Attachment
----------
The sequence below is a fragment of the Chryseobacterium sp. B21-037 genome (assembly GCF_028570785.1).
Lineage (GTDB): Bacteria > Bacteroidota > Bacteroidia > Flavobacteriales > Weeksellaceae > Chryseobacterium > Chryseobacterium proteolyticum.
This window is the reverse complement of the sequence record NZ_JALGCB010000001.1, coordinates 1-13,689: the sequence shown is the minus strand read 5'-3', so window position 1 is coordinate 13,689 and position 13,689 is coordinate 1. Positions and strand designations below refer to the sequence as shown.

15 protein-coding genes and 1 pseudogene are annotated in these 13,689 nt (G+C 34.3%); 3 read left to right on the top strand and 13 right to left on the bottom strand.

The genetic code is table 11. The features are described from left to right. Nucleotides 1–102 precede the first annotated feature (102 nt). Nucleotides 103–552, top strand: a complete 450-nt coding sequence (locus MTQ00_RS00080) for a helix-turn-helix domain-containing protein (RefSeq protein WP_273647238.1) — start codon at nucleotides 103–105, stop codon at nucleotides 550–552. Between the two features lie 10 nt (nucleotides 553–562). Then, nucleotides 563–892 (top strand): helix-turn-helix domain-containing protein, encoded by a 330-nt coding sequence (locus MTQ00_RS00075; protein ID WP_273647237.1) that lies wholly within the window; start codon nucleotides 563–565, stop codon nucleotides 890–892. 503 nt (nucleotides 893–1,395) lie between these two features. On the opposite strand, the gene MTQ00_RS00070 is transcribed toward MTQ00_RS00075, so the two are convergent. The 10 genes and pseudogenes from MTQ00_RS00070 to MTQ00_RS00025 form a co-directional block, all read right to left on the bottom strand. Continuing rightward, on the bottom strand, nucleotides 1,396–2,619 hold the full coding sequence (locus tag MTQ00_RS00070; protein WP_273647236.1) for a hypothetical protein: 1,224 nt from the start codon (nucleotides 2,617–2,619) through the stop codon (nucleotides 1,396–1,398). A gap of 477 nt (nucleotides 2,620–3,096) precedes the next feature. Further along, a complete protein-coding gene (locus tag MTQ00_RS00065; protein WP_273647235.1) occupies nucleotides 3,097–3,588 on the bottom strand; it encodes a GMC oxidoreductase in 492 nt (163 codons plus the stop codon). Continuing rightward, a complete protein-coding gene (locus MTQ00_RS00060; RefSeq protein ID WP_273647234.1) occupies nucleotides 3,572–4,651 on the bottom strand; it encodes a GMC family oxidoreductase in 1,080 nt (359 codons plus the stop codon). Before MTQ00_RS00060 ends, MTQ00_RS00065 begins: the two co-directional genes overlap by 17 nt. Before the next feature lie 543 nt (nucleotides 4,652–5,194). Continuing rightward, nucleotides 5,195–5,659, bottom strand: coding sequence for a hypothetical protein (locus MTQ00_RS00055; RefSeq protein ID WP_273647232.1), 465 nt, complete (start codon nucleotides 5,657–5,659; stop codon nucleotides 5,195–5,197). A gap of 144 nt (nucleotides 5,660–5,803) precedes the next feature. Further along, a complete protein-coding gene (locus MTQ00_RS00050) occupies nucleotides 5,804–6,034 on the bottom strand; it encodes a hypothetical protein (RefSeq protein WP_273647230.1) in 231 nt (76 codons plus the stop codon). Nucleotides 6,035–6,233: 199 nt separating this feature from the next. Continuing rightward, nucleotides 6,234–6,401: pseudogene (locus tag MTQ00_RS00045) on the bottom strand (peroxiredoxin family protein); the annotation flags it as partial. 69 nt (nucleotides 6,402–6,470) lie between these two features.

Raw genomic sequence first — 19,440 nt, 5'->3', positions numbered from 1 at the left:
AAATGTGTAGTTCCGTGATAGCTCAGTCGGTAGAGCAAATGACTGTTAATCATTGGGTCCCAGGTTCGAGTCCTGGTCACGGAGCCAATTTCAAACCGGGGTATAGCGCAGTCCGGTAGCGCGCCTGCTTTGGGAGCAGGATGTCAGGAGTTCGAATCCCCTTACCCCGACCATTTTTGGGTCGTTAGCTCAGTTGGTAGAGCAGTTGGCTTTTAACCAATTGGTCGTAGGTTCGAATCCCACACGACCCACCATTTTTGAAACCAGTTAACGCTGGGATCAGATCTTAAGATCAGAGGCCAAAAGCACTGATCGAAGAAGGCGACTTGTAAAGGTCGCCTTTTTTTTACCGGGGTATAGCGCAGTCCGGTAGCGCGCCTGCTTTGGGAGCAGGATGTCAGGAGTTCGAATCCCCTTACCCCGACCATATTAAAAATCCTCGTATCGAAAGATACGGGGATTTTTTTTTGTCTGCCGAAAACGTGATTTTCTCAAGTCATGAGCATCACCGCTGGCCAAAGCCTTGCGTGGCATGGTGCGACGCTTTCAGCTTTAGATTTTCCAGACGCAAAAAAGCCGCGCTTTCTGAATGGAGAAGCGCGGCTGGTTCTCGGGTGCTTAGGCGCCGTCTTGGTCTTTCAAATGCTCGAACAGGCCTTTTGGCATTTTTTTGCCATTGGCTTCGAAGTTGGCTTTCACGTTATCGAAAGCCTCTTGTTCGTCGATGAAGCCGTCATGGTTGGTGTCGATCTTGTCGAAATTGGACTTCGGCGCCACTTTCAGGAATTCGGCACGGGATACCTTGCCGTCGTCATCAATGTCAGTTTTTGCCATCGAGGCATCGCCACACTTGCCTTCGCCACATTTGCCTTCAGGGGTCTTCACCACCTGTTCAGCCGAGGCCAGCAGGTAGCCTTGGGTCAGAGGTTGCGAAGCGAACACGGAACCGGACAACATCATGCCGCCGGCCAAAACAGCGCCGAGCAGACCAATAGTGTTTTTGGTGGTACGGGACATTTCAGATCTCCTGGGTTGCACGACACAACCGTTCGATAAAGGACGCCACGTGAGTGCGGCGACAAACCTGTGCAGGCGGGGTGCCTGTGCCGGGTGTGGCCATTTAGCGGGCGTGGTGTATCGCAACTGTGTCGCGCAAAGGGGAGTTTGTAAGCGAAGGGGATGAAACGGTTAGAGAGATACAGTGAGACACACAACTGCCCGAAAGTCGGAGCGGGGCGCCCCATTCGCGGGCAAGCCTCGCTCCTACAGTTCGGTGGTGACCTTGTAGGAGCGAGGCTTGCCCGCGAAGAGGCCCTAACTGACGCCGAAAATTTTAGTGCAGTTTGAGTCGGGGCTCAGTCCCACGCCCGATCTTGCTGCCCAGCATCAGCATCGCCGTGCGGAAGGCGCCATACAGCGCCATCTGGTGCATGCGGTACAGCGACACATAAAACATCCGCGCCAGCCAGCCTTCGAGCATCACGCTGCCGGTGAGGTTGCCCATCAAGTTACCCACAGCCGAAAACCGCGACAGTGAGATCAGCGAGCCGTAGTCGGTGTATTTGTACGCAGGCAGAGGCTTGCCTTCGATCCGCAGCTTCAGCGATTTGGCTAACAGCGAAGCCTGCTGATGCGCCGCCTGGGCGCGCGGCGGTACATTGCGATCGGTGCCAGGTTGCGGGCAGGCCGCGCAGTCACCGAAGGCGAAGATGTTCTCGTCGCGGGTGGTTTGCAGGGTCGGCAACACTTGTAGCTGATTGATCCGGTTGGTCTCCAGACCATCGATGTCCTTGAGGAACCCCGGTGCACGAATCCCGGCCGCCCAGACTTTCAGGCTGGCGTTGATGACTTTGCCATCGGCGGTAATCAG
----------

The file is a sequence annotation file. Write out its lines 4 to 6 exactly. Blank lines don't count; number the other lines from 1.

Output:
15 protein-coding genes and 1 pseudogene are annotated in these 13,689 nt (G+C 34.3%); 3 read left to right on the top strand and 13 right to left on the bottom strand.

The genetic code is table 11. The features are described from left to right. Nucleotides 1–102 precede the first annotated feature (102 nt). Nucleotides 103–552, top strand: a complete 450-nt coding sequence (locus MTQ00_RS00080) for a helix-turn-helix domain-containing protein (RefSeq protein WP_273647238.1) — start codon at nucleotides 103–105, stop codon at nucleotides 550–552. Between the two features lie 10 nt (nucleotides 553–562). Then, nucleotides 563–892 (top strand): helix-turn-helix domain-containing protein, encoded by a 330-nt coding sequence (locus MTQ00_RS00075; protein ID WP_273647237.1) that lies wholly within the window; start codon nucleotides 563–565, stop codon nucleotides 890–892. 503 nt (nucleotides 893–1,395) lie between these two features. On the opposite strand, the gene MTQ00_RS00070 is transcribed toward MTQ00_RS00075, so the two are convergent. The 10 genes and pseudogenes from MTQ00_RS00070 to MTQ00_RS00025 form a co-directional block, all read right to left on the bottom strand. Continuing rightward, on the bottom strand, nucleotides 1,396–2,619 hold the full coding sequence (locus tag MTQ00_RS00070; protein WP_273647236.1) for a hypothetical protein: 1,224 nt from the start codon (nucleotides 2,617–2,619) through the stop codon (nucleotides 1,396–1,398). A gap of 477 nt (nucleotides 2,620–3,096) precedes the next feature. Further along, a complete protein-coding gene (locus tag MTQ00_RS00065; protein WP_273647235.1) occupies nucleotides 3,097–3,588 on the bottom strand; it encodes a GMC oxidoreductase in 492 nt (163 codons plus the stop codon). Continuing rightward, a complete protein-coding gene (locus MTQ00_RS00060; RefSeq protein ID WP_273647234.1) occupies nucleotides 3,572–4,651 on the bottom strand; it encodes a GMC family oxidoreductase in 1,080 nt (359 codons plus the stop codon). Before MTQ00_RS00060 ends, MTQ00_RS00065 begins: the two co-directional genes overlap by 17 nt. Before the next feature lie 543 nt (nucleotides 4,652–5,194). Continuing rightward, nucleotides 5,195–5,659, bottom strand: coding sequence for a hypothetical protein (locus MTQ00_RS00055; RefSeq protein ID WP_273647232.1), 465 nt, complete (start codon nucleotides 5,657–5,659; stop codon nucleotides 5,195–5,197). A gap of 144 nt (nucleotides 5,660–5,803) precedes the next feature. Further along, a complete protein-coding gene (locus MTQ00_RS00050) occupies nucleotides 5,804–6,034 on the bottom strand; it encodes a hypothetical protein (RefSeq protein WP_273647230.1) in 231 nt (76 codons plus the stop codon). Nucleotides 6,035–6,233: 199 nt separating this feature from the next. Continuing rightward, nucleotides 6,234–6,401: pseudogene (locus tag MTQ00_RS00045) on the bottom strand (peroxiredoxin family protein); the annotation flags it as partial. 69 nt (nucleotides 6,402–6,470) lie between these two features.

Raw genomic sequence first — 19,440 nt, 5'->3', positions numbered from 1 at the left: